*Names have been changed to protect privacy
This summer I went to Health and Medicine camp at Northwestern University (fondly known as nerd camp). There, we were given a prompt: Pick a public health issue that, given 10,000 dollars, you could create a program to change. The answer–for me at least–was easy: I wanted to end rape culture.
When my group reconvened later that afternoon, I stood in front of my thirteen classmates, sitting behind tiny school desks in a college classroom. I took a breath. Although I hate public speaking, I never give up the opportunity to talk about something I love.
“I think our topic should be consent and rape culture.” This was different from the other ideas: jaywalking, drunk driving, mental illness. Some shifted in their desks. I’m sure it made a few of them uncomfortable.
Finally, someone asked, “What’s rape culture?”
With two years of Tumblr research behind me, I explained, “Rape culture is a term that defines a culture where sexual violence is the accepted and expected norm, and where victims are blamed instead of the perpetrators.”
Some students nodded but most frowned in confusion.
After some debate, the group gave me the task of leading the project through education. The person my group had entrusted to give our presentation in front of the rest of the camp was a boy. Great, I thought. Yet another man trying to speak for women.
“So what, exactly, does rape culture mean?” James asked.
I was surprised he asked, since he had volunteered to speak about it.
“Rape culture is the double standard between men and women,” I said. “A girl who has sex is considered a slut, whereas a boy is considered a stud.” I looked around at my friends. “Rape culture is one in which only thirty-eight percent of television characters are girls (the number goes down if you look at family films), and they are mostly love interests. Where products like Axe and Old Spice, cologne and body wash for men, are marketed by using women as props or pieces of meat. How female sexual empowerment, like Nicki Minaj’s Anaconda video, is considered slutty, but the original Big Butts by Sir Mix-A-Lot was just boys being boys. How even women’s magazines, like Cosmopolitan and Vogue, boast, “How to entice your man with these 6 moves,” or, “Beach Body in 3 weeks!” How the most important thing for a woman to be is pretty. How rape jokes are ‘normal.’”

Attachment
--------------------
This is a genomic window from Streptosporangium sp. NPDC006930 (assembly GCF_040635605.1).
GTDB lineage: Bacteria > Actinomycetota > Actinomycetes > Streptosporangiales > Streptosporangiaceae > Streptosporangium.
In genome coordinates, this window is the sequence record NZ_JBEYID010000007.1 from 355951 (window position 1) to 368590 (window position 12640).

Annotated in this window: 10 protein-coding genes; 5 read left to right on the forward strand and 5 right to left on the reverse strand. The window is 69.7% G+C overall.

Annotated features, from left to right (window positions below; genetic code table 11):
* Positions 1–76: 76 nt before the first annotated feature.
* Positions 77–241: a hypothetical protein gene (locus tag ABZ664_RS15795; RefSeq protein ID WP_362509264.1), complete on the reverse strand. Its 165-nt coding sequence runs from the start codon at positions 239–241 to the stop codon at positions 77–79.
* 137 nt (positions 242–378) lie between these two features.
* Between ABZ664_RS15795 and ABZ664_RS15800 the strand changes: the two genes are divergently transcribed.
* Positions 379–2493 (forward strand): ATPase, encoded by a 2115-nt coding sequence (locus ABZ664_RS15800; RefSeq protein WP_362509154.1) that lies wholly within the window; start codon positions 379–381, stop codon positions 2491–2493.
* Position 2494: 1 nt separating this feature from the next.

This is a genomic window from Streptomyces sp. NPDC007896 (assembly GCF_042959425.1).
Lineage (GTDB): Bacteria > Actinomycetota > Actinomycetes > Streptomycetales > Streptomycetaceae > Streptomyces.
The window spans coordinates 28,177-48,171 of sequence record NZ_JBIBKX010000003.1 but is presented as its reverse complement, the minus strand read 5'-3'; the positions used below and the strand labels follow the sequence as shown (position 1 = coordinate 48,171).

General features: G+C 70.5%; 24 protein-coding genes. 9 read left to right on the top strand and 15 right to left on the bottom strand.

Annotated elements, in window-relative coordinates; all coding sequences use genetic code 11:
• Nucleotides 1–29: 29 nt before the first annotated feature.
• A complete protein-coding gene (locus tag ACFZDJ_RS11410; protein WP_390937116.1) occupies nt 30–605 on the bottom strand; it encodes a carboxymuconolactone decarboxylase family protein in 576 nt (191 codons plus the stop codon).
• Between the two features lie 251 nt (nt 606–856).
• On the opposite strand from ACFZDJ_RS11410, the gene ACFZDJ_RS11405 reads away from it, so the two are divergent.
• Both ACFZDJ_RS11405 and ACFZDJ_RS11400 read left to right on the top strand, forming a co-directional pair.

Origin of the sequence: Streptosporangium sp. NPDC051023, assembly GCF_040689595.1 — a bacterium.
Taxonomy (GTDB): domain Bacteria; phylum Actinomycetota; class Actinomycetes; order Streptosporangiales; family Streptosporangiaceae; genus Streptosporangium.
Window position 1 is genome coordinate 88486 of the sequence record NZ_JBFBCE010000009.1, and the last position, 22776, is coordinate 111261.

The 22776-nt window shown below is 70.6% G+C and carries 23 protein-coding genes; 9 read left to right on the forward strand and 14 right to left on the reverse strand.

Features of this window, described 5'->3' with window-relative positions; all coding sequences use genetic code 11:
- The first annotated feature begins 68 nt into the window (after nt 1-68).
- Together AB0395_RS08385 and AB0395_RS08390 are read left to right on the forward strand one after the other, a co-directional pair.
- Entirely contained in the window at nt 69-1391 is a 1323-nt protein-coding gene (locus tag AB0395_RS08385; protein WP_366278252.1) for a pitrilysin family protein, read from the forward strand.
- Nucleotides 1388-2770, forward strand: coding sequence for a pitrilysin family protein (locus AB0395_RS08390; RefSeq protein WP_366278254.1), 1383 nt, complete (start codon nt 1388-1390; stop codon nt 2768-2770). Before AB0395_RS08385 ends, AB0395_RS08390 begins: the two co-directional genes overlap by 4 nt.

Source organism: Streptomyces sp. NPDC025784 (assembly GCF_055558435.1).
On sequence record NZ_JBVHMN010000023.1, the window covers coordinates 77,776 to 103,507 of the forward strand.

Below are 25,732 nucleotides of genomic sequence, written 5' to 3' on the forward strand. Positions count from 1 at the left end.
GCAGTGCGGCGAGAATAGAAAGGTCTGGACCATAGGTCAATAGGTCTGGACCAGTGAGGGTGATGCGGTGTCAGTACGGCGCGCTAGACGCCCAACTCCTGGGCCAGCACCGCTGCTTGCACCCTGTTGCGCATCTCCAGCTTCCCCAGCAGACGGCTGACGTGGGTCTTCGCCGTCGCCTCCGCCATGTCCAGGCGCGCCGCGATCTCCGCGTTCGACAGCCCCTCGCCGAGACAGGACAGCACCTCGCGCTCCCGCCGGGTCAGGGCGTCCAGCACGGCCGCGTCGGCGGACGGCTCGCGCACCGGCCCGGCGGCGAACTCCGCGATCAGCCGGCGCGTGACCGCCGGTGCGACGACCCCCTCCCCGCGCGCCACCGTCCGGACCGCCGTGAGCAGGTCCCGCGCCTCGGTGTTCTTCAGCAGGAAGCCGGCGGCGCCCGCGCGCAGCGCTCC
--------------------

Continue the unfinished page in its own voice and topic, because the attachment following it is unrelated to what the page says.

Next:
What I didn’t say was that rape culture is also one in which I count the number of cat calls I receive because they make me feel disgusting and special at the same time. Because I’ve spent my whole life being over-sexualized, told to cover up since I was six years old. Because the boys might get distracted or “someone might get the wrong idea.” Because my bra strap might be seen as an invitation.
As I recounted my stories and experiences, disgust twisted inside me at how many there were. I turned around and saw the whole group staring at me. I looked into the face of my best friend there and saw a glisten of tears. She nodded slightly; she, too, knew these things.
“You are the most passionate person I have ever met,” she told me in the dining hall later that day. “I can tell you believe everything you say, and it’s really, really powerful.”